When open source developer Seth Vargo found out that his software was being used by the US Immigration and Customs Enforcement, he decided to make his disapproval known.
Vargo previously worked at Chef, an automation software startup, and he had been hosting Ruby Gems — an open source packages of code and documentation — on his personal account. Chef's software had been relying on Vargo's Ruby Gems for its software to run.
Vargo, who left Chef in 2014, recently learned that Chef had a contract with ICE through Twitter, and then he verified it on USAspending.gov, as well as with current and former Chef employees.
"I discovered that my code was being included in a distribution used by ICE, which I personally believe to be evil," Vargo told Business Insider.
So on Thursday morning, Vargo removed several Ruby Gems from his own account.
That resulted in an outage for some of Chef's customers because Chef's software depended on these gems being available. Chef had an all-hands meeting on Thursday afternoon, and the team worked to restore services for its customers.
Now, Chef CTO Corey Scobie says, the Ruby Gems have been restored to their original state, and as a company, Chef is focusing on its customers' health and success.
The tech industry's ties to ICE has already caused controversy and turmoil for companies like Palantir, Microsoft, Amazon, and Salesforce, as company employees and outsiders have protested and called for contracts to be scrapped.
But the incident with Chef reveals a new, perhaps more intractable risk for tech companies whose products often rely on building blocks made of open source software that's outside their control. As Chef discovered, a company's employees are not the only group with the power to react to controversial business practices — and even a small change to an open source component can create ripples that cause chaos for the business.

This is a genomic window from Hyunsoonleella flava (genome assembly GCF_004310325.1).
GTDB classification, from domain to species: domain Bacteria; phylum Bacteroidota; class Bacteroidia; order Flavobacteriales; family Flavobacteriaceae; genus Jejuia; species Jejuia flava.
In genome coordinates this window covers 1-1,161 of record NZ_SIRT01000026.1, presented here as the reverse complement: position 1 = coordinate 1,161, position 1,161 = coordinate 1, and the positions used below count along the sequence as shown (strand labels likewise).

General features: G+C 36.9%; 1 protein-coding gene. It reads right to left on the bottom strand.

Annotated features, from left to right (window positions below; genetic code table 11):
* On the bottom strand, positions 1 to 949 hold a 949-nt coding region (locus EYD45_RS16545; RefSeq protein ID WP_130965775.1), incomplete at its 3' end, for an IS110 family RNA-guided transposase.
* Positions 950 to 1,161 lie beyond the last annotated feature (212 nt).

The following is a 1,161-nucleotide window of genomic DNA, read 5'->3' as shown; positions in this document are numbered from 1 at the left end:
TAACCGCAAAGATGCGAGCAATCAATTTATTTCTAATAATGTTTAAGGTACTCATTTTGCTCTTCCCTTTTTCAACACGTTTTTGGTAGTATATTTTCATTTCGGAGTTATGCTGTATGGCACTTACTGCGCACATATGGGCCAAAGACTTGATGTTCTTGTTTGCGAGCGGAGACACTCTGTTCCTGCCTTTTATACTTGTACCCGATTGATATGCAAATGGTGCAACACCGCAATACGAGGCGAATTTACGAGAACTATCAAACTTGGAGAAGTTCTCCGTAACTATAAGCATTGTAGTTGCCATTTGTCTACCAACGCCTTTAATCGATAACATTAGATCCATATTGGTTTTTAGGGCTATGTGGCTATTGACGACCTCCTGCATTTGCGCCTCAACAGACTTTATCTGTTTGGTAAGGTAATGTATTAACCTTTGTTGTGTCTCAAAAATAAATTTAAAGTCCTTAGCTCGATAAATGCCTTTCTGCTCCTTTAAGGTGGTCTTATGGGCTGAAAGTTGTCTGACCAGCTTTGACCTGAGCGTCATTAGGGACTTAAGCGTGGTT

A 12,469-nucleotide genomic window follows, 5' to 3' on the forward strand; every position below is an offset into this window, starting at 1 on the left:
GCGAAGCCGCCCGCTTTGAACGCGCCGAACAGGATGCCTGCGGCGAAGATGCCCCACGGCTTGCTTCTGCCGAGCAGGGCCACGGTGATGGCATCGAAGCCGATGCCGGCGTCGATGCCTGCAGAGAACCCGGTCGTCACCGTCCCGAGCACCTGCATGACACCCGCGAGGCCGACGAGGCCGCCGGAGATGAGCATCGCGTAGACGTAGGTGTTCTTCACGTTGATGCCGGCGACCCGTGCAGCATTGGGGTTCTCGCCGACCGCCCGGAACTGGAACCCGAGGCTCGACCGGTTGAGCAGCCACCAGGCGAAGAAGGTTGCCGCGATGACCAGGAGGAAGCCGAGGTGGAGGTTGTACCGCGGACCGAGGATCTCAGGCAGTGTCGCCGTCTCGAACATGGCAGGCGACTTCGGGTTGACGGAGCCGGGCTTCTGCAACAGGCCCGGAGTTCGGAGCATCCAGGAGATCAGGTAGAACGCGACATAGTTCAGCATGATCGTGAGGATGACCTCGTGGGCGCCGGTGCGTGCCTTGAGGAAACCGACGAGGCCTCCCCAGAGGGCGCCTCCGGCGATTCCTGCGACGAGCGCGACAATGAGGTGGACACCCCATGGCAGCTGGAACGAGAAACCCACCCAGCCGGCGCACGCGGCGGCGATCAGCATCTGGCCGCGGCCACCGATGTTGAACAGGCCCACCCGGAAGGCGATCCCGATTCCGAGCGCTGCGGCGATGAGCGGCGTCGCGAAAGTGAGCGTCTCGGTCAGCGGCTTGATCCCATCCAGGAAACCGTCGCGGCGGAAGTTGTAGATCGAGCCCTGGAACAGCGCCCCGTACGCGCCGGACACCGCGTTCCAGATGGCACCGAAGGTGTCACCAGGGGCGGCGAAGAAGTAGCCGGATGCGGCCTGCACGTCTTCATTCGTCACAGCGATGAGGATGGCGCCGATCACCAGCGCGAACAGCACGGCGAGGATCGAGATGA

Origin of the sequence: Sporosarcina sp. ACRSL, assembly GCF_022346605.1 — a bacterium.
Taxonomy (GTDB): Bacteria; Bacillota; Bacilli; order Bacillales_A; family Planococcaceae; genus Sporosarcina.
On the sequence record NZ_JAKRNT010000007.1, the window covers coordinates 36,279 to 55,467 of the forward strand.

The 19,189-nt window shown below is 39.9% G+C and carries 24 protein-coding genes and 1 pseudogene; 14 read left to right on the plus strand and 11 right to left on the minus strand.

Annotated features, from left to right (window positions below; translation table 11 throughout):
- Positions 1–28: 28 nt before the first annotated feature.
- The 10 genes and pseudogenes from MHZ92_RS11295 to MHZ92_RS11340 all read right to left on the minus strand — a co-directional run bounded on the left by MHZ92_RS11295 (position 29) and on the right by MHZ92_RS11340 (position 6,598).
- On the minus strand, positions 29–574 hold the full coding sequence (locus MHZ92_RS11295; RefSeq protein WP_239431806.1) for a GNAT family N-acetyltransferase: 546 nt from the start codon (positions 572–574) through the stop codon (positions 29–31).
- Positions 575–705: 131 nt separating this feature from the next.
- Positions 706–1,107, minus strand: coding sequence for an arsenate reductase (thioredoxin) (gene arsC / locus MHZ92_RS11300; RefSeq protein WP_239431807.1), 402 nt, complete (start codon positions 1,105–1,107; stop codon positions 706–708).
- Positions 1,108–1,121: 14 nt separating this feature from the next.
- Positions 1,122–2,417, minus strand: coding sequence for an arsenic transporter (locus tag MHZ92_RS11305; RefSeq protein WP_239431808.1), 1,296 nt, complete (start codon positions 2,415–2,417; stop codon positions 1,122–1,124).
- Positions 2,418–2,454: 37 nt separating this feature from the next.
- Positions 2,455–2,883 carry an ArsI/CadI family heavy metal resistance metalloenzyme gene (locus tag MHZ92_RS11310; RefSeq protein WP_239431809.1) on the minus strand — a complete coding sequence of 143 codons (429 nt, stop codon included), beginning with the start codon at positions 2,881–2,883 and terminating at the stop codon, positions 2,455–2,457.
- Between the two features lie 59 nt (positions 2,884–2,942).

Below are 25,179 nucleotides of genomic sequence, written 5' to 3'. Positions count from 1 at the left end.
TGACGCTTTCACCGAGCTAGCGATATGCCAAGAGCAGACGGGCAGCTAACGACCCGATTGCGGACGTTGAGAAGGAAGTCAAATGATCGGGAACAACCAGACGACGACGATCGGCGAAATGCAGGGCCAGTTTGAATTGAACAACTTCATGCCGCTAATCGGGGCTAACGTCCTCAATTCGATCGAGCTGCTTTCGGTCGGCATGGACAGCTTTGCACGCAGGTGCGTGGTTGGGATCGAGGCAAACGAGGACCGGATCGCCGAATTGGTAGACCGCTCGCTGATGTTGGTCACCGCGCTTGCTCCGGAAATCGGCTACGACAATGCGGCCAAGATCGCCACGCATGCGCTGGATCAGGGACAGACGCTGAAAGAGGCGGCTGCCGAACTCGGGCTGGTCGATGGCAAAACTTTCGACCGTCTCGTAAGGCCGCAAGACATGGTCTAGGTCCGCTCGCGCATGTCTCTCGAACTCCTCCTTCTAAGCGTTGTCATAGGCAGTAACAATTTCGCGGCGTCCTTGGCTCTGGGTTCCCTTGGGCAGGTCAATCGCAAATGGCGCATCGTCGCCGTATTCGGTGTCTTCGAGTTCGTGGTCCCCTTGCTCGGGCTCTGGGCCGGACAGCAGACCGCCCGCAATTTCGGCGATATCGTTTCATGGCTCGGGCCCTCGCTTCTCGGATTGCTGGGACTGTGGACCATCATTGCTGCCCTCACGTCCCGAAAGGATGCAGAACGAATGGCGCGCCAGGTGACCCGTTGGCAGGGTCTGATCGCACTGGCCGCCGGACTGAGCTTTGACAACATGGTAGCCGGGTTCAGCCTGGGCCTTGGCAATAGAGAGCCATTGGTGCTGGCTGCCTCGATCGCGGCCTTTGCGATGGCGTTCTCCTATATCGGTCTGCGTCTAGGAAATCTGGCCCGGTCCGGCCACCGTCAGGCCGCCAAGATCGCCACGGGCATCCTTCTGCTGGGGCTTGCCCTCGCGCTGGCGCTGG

"Yesterday we were faced with a significant and serious customer event that was the result of actions that were taken outside of our immediate span of control," Scobie told Business Insider. "We weren't consulted before those actions were taken. Our employees rallied around putting our customers first and making sure we repair the damage that was done to the employee ecosystem."
'This decision is not about contract value'
Chef CEO Barry Crist wrote in a blog post and email to the company that Chef started working with ICE during the previous administration "to modernize their IT practices." Regardless of whether they personally agree with their policies, Crist says he made a "principled decision" with the support of the Chef executive team to work with government institutions.
"I want to be clear that this decision is not about contract value — it is about maintaining a consistent and fair business approach in these volatile times," Crist wrote. "I do not believe that it is appropriate, practical, or within our mission to examine specific government projects with the purpose of selecting which U.S. agencies we should or should not do business. My goal is to continue growing Chef as a company that transcends numerous U.S. presidential administrations."